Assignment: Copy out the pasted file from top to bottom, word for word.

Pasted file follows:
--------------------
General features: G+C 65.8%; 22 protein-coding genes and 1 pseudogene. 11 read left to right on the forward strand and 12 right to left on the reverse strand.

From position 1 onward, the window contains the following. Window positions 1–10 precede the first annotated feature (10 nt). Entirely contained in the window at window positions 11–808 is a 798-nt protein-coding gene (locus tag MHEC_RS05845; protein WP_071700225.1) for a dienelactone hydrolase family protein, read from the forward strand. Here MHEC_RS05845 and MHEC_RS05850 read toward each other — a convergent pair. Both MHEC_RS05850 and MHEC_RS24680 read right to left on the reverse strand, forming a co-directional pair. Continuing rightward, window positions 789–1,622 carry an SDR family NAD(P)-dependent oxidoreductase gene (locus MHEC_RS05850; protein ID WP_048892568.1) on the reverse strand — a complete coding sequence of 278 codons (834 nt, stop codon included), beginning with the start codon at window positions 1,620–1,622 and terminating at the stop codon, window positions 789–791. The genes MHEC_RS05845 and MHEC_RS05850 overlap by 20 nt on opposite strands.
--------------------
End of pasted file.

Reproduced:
General features: G+C 65.8%; 22 protein-coding genes and 1 pseudogene. 11 read left to right on the forward strand and 12 right to left on the reverse strand.

From position 1 onward, the window contains the following. Window positions 1–10 precede the first annotated feature (10 nt). Entirely contained in the window at window positions 11–808 is a 798-nt protein-coding gene (locus tag MHEC_RS05845; protein WP_071700225.1) for a dienelactone hydrolase family protein, read from the forward strand. Here MHEC_RS05845 and MHEC_RS05850 read toward each other — a convergent pair. Both MHEC_RS05850 and MHEC_RS24680 read right to left on the reverse strand, forming a co-directional pair. Continuing rightward, window positions 789–1,622 carry an SDR family NAD(P)-dependent oxidoreductase gene (locus MHEC_RS05850; protein ID WP_048892568.1) on the reverse strand — a complete coding sequence of 278 codons (834 nt, stop codon included), beginning with the start codon at window positions 1,620–1,622 and terminating at the stop codon, window positions 789–791. The genes MHEC_RS05845 and MHEC_RS05850 overlap by 20 nt on opposite strands.